I learned to read early and, once I mastered the skill, read voraciously, from cereal boxes at breakfast to road signs while my mom ferried us wherever. After seeing the serialized Hardy Boys adventure “The Mystery of the Applegate Treasure” on the Mickey Mouse Club, I started reading Hardy Boys detective novels. My friend Bud and I amassed quite a collection—I’ll bet we accumulated 30 or more between us, which we would trade off.
This guy Heinlein could really tell a story.
When we ran out, we branched out. There were the Chip Hilton sports series (he was a varsity star at every high school sport) and the Tom Corbett, Space Cadet series (he navigated the solar system with his Martian navigator and Venusian engineer). All of these books were pablum for young readers like us and we raced through them, one after the next. (I later learned that most were collectively ghostwritten by underpaid authors in a syndicate.)
Around that time, during one class period in our grade school library, I happened on a book I hadn’t seen before: Have Space Suit—Will Travel by Robert A. Heinlein. I rarely found anything of interest in our tiny one-room library, but this looked intriguing. I liked Tom Corbett, and I was fascinated by the space race, with the US desperately trying to catch up with the Russians. I checked out the book and took it home.
Holy cow. Not only was it written several notches above the syndicate books (yet still for young readers), but this guy Heinlein could really tell a story. (If the name sounds familiar, he also wrote Stranger in a Strange Land that became a boomer cult book in the early ’70s.) And what a story! Kip, a bright high school student, enters a contest in hopes of winning a trip to the Moon. Instead, he wins an obsolete, broken-down space suit. He painstakingly repairs it and, before selling it to help pay for college, puts it on for one last walk. He picks up a signal on the suit’s radio and the next thing he knows, he’s captured by wormfaced aliens on a flying saucer and imprisoned with a preteen named PeeWee and another being who speaks in birdsong, whom Kip dubs the “Mother Thing.” Together they travel the galaxy, fight the aliens, and end up at a galactic trial with the fate of humanity at stake.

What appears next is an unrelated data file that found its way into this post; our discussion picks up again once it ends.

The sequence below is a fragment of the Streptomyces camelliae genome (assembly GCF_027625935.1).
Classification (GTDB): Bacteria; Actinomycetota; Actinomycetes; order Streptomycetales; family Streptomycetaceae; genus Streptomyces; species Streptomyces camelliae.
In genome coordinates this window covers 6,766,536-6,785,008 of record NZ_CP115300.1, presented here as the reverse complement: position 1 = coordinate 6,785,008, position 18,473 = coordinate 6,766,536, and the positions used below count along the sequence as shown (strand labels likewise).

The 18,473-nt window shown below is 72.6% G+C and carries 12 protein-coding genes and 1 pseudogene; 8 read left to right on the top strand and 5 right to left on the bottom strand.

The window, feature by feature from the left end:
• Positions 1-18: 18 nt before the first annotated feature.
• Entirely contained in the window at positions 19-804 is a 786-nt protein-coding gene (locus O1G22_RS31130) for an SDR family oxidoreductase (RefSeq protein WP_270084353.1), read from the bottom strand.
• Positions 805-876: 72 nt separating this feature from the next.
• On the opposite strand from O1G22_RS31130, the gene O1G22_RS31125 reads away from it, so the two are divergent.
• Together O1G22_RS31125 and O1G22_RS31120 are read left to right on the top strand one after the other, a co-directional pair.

By the time I returned it to the library, a bit shell-shocked, I was captivated. In fact, a month later, I checked it out again and reread it.
If Have Space Suit hooked me, what actually landed me was a thick anthology, given to me a few years later by an unremembered benefactor, of the world’s best science fiction. The stories and novellas it collected were, I learned later, bona fide classics. There was “Nightfall” by Isaac Asimov, which postulated a planet in a solar system with six suns, that experiences night only once every two thousand years. There was “Who Goes There?” by Don A. Stuart, about a team of Antarctic researchers who discover, and thaw, an alien creature with the power to devour, inhabit, and mimic other beings—which Howard Hawks had made into the horror thriller “The Thing From Another World,” and which has been remade three times since. My favorite was “By His Bootstraps,” another Heinlein story, in which a man gets so embedded in a twisty time loop that he keeps meeting other versions of himself. I’ve kept that book through many moves and purges, its cover now detached from repeated reading.
Looking back, what I loved about these tales was that they were pure stories, without the moralization, pedanticism, and false optimism of children’s books of the time, yet without the pretensions of adult “literary” fiction. They were stories that celebrated the art and craft of storytelling. I found that later in Star Trek (both original and next generation), the original Star Wars trilogy, The Hitchhiker’s Guide to the Galaxy, and many other works outside the sci-fi genre.
In fact, you could argue that, without reading those early science fiction classics, I wouldn’t be writing this story on this website today. Retrospect was born of the conviction, shared with my co-founders, that all of us have stories to tell, and that pure storytelling matters in a world where it’s all too easy to be cynical. Stories are our space suits. Let’s travel.
John Unger Zussman is a creative and corporate storyteller and the co-founder of Retrospect.
John Unger Zussman is a creative and corporate storyteller and a co-founder of Retrospect.